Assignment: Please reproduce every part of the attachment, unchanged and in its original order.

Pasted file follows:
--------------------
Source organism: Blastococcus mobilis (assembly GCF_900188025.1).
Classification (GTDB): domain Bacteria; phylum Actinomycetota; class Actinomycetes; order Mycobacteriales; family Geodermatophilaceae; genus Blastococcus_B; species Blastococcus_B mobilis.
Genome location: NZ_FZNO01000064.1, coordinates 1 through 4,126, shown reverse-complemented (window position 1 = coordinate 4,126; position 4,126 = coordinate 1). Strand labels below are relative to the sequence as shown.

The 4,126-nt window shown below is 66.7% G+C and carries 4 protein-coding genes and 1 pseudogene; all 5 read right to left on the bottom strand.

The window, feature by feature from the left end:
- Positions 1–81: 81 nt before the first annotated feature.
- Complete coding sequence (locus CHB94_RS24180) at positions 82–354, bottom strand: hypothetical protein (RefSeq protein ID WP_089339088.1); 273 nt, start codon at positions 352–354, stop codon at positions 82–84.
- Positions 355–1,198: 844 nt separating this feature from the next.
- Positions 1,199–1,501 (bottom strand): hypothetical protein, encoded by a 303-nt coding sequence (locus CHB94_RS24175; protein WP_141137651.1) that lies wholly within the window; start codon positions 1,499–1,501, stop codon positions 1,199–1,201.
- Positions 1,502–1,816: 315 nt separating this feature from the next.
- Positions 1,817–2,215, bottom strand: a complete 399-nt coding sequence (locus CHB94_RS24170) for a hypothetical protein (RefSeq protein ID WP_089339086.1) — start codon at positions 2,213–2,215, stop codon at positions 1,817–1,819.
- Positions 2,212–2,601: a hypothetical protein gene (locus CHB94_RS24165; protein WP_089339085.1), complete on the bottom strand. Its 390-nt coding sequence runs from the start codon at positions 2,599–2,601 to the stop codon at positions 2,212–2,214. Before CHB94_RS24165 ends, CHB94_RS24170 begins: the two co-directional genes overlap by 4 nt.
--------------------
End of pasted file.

Source organism: Blastococcus mobilis (assembly GCF_900188025.1).
Classification (GTDB): domain Bacteria; phylum Actinomycetota; class Actinomycetes; order Mycobacteriales; family Geodermatophilaceae; genus Blastococcus_B; species Blastococcus_B mobilis.
Genome location: NZ_FZNO01000064.1, coordinates 1 through 4,126, shown reverse-complemented (window position 1 = coordinate 4,126; position 4,126 = coordinate 1). Strand labels below are relative to the sequence as shown.

The 4,126-nt window shown below is 66.7% G+C and carries 4 protein-coding genes and 1 pseudogene; all 5 read right to left on the bottom strand.

The window, feature by feature from the left end:
- Positions 1–81: 81 nt before the first annotated feature.
- Complete coding sequence (locus CHB94_RS24180) at positions 82–354, bottom strand: hypothetical protein (RefSeq protein ID WP_089339088.1); 273 nt, start codon at positions 352–354, stop codon at positions 82–84.
- Positions 355–1,198: 844 nt separating this feature from the next.
- Positions 1,199–1,501 (bottom strand): hypothetical protein, encoded by a 303-nt coding sequence (locus CHB94_RS24175; protein WP_141137651.1) that lies wholly within the window; start codon positions 1,499–1,501, stop codon positions 1,199–1,201.
- Positions 1,502–1,816: 315 nt separating this feature from the next.
- Positions 1,817–2,215, bottom strand: a complete 399-nt coding sequence (locus CHB94_RS24170) for a hypothetical protein (RefSeq protein ID WP_089339086.1) — start codon at positions 2,213–2,215, stop codon at positions 1,817–1,819.
- Positions 2,212–2,601: a hypothetical protein gene (locus CHB94_RS24165; protein WP_089339085.1), complete on the bottom strand. Its 390-nt coding sequence runs from the start codon at positions 2,599–2,601 to the stop codon at positions 2,212–2,214. Before CHB94_RS24165 ends, CHB94_RS24170 begins: the two co-directional genes overlap by 4 nt.